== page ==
“The personal is political,” Jamison continues. She writes shortly after the inauguration of Donald Trump and explores the purpose of the essay in a time when our country was—perhaps for the first time in many of our lives—openly asserting the hostile, chauvinistic principles that have always governed it. The collection grapples with the anger, fear, and uncertainty of living at the mercy of an untrustworthy governmental institution.

Indeed, the personal essay remains a popular vehicle for recounting personal encounters with institutional obstacles. On campus, many student essays grapple with a profound sense of disillusionment with Columbia. From disappointing decisions like refusing to bargain with the Graduate Workers’ contract terms to full-blown cartoon villainy in trying to evict a preschool in Harlem, I’ve often found myself knocking on the foundation of my trust in the University and finding it hollow. We have every reason to be skeptical; it has undoubtedly been a strange time to study here. Yet, I see many people misinterpreting Columbia’s recent moral transgressions as a purely contemporary phenomenon. While the challenges to our college experience have catalyzed a loss of faith in the University’s administration, it is perhaps the inevitable disillusionment from the hope and awe of a prospective student—the effect of moving from distance to proximity. The institutional greed and injustice we’re encountering is not unique to the past four years. Rather, it is an inevitable component of coming of age under American institutions—as those that claim to prioritize advancing knowledge, greater human understanding, and serving society, are often more concerned with profit and expansion.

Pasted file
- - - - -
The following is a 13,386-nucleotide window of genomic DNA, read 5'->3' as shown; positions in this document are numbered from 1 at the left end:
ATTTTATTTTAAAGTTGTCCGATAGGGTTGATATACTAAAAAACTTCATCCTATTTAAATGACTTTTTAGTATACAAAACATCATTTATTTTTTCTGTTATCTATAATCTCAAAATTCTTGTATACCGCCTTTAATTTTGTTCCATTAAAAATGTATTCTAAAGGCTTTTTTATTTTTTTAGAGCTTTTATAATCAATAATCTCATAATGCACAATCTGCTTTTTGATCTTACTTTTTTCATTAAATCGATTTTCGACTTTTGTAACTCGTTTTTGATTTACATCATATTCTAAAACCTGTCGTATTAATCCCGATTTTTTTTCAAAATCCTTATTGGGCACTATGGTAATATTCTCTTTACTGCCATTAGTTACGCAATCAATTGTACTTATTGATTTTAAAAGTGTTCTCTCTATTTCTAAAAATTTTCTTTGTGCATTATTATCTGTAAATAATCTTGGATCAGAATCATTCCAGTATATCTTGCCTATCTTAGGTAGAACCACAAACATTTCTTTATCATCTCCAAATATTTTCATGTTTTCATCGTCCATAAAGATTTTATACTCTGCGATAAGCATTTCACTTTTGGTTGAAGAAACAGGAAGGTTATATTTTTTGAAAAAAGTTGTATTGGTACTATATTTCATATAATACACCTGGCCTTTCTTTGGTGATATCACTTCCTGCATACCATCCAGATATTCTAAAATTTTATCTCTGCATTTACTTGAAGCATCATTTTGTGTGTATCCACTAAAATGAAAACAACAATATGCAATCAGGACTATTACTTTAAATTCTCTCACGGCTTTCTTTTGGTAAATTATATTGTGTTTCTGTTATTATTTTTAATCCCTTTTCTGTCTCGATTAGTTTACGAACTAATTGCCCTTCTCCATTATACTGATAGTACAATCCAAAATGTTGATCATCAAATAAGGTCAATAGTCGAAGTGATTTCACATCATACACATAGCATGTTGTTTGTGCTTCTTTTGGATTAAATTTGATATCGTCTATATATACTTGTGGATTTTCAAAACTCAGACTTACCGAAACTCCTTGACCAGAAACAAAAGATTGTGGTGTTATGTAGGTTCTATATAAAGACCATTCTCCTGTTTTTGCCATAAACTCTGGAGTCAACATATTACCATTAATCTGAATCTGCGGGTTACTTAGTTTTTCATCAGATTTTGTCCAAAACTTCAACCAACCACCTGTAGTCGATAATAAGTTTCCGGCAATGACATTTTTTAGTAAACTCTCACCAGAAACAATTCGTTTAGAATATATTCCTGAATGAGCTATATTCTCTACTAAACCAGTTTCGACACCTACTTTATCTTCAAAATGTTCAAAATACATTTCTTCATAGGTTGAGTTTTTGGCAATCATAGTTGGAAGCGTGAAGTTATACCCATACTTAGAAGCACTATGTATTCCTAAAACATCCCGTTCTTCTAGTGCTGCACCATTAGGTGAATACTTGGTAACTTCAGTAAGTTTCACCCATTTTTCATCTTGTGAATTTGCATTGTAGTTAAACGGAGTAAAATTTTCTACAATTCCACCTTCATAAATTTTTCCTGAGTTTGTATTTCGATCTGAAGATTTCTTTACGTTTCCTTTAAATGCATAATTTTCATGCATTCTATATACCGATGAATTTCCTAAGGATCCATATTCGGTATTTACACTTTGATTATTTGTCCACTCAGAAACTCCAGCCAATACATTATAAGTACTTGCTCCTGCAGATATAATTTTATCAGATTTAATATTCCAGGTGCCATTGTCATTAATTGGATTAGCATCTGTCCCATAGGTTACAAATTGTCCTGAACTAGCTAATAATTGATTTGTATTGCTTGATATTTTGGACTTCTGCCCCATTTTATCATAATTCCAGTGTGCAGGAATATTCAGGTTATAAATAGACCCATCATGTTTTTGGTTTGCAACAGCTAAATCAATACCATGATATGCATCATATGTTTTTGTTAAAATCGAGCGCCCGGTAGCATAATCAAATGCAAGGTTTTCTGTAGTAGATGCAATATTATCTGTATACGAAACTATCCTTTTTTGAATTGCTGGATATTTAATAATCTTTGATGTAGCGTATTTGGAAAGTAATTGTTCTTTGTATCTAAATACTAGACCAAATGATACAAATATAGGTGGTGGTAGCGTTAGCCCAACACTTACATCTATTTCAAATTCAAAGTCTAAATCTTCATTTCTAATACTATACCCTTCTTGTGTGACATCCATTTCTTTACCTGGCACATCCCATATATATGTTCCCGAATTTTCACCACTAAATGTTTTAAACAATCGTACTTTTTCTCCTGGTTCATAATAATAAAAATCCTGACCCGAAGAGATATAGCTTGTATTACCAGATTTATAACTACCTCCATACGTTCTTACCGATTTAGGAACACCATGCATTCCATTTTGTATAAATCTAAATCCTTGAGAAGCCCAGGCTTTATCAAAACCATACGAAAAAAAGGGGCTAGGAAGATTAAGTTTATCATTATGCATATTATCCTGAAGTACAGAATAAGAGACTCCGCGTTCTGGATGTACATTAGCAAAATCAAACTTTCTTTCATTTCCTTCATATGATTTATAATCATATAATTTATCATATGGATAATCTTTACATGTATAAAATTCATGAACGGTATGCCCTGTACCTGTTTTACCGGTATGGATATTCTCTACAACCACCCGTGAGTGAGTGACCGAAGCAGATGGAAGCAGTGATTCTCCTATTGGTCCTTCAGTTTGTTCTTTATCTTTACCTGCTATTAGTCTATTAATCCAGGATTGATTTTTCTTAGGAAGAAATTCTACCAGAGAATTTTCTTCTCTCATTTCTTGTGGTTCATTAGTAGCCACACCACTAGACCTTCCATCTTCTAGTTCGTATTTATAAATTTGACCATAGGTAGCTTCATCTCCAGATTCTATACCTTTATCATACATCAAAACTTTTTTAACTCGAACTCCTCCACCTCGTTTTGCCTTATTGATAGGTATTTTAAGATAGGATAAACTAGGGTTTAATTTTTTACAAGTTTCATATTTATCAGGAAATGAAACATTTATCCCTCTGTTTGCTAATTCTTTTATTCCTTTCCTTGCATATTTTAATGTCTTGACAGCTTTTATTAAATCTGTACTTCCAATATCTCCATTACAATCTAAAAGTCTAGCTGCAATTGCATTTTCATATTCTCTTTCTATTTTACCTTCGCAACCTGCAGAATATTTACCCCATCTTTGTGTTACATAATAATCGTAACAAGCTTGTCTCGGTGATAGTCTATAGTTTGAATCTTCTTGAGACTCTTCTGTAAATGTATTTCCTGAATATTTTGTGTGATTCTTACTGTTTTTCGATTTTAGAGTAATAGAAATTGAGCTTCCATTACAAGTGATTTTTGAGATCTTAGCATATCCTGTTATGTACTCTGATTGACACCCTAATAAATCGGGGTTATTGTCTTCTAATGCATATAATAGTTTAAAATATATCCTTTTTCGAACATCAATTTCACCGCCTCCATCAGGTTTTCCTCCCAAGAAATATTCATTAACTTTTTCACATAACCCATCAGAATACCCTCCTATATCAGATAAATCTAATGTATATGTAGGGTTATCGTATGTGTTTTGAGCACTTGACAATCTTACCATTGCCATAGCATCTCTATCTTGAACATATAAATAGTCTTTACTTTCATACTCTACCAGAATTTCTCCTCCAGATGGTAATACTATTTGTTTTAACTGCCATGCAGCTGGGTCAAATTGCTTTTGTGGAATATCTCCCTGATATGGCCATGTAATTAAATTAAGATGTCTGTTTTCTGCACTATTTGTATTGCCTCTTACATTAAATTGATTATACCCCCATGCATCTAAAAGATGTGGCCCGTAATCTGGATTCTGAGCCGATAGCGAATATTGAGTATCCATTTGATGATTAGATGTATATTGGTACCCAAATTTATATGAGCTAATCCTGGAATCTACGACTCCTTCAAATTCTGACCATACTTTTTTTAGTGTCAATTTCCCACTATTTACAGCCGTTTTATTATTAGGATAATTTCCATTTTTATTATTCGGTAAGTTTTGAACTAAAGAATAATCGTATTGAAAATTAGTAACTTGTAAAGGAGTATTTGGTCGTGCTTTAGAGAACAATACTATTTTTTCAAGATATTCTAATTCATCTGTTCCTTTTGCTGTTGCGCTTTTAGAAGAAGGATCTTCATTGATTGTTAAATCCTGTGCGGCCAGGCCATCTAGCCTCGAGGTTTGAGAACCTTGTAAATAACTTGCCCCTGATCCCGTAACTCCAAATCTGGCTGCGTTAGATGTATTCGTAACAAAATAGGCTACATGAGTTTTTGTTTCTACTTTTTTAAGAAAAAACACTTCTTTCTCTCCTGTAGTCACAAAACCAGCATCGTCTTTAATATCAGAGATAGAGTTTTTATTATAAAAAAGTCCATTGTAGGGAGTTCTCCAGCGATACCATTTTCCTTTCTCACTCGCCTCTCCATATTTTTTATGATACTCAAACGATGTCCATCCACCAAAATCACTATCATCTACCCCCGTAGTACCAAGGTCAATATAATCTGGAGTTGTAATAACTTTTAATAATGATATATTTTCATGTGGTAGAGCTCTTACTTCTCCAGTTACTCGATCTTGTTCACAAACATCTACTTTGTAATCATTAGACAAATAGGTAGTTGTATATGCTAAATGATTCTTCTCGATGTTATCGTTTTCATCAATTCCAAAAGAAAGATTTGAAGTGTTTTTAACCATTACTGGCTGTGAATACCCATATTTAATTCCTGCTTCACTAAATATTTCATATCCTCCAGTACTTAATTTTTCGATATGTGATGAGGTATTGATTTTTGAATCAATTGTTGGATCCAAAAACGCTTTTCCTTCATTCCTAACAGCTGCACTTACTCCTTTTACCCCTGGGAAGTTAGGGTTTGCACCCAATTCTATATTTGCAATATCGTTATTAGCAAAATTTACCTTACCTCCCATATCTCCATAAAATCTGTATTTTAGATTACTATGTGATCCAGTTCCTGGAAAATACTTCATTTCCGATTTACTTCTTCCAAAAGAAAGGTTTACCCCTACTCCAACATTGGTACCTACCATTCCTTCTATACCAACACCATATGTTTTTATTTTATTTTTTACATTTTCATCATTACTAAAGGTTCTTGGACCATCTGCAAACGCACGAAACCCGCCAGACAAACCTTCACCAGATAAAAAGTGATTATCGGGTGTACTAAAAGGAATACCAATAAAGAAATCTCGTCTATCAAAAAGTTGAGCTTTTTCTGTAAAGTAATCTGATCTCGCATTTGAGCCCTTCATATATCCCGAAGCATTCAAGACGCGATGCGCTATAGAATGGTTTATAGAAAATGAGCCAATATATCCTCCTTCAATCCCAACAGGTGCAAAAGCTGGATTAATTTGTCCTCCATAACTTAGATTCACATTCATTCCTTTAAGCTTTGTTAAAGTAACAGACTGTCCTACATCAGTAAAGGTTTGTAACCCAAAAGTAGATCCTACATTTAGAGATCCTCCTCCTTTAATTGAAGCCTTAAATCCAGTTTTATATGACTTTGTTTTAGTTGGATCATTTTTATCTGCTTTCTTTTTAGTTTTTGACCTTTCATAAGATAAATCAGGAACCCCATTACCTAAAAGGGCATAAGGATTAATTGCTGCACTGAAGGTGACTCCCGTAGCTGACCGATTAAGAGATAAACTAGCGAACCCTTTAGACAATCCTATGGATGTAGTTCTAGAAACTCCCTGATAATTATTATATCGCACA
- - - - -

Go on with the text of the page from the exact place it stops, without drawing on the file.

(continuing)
Nearly everything I’ve written for The Blue and White I now find silly. My time here has been characterized by a discontent which evades attempts to pinpoint its origin. In response, I’d muse about the loneliness that pervaded my experience of campus life, how it took the form of empty classrooms and EC-party angst. Hearing others talk about my essays made me certain of the fact that they were hollow gestures at meaning. They expressed my wish to feel complex, artful, externalized, and circulated. Chief among these essays was my NSOP issue Blue Note “How to Disappear,” which was, at best, my attempt to grant myself some tragic figure status for not having the college lay itself at my feet as I’d expected. For this reason, my essays soured upon publication. With others’ eyes on them, they shrugged off their disguises and revealed themselves to be meandering and self-indulgent—two cardinal sins of personal essays. Essays ask the question: Why are we doing what we’re doing? Most of the time, I had no answers.